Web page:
Certification of food products is a response to increased demands for credible product information. Today, certification is f.eg. used to signal that a product is produced according to particular hygiene standards. The report analyzes if and how voluntary certification of food products affects competition and international trade. A general description of the different types of certification that exist is also provided.
The conclusion is that voluntary certification has both positive and negative competition effects. Which effects that dominate depends on the design of the certification standard, the market’s initial competition situation and how well information about the certification is transferred to buyers. If the positive effects shall dominate then 1) all producers must have the same certification possibilities, 2) all levels of the supply chain must operate in well-functioning competition, and 3) buyers must know about and understand the meaning of the certification.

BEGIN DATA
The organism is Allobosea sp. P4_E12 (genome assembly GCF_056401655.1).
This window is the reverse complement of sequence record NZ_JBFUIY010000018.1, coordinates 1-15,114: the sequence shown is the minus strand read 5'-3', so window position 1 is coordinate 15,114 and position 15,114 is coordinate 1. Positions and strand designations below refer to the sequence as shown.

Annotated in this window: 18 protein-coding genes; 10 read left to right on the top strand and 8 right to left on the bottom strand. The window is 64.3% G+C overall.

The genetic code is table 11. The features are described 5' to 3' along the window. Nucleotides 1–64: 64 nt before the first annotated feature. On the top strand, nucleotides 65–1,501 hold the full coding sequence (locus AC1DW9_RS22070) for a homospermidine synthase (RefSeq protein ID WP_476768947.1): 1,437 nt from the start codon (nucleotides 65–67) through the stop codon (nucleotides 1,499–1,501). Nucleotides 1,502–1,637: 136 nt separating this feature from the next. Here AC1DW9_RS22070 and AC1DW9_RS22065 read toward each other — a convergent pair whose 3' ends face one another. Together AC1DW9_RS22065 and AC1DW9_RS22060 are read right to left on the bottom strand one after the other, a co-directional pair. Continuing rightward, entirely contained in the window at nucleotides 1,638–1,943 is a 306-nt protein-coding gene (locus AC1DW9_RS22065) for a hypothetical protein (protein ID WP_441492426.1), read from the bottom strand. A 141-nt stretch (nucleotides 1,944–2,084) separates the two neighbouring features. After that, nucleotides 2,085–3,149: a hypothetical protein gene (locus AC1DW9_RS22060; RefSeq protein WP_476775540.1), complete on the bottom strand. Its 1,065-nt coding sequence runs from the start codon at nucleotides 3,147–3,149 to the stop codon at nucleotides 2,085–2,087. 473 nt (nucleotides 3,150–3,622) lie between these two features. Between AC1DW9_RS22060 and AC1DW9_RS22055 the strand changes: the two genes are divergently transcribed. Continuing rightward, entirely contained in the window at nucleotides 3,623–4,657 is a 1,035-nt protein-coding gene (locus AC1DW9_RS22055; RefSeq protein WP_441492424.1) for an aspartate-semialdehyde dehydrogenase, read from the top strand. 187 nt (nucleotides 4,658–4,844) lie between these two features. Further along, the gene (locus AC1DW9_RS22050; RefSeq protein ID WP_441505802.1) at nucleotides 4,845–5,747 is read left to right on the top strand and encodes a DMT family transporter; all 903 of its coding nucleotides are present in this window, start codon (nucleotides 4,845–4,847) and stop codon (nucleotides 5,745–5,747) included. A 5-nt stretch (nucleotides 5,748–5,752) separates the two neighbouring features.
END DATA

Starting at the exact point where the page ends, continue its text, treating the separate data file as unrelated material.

Empiric studies indicate that these three conditions are not always met, which means that voluntary certification may have negative effects on competition. Voluntary certification also tends to disadvantage the market’s weaker actors, the small producers, since they have to bear relatively higher certification costs than large producers.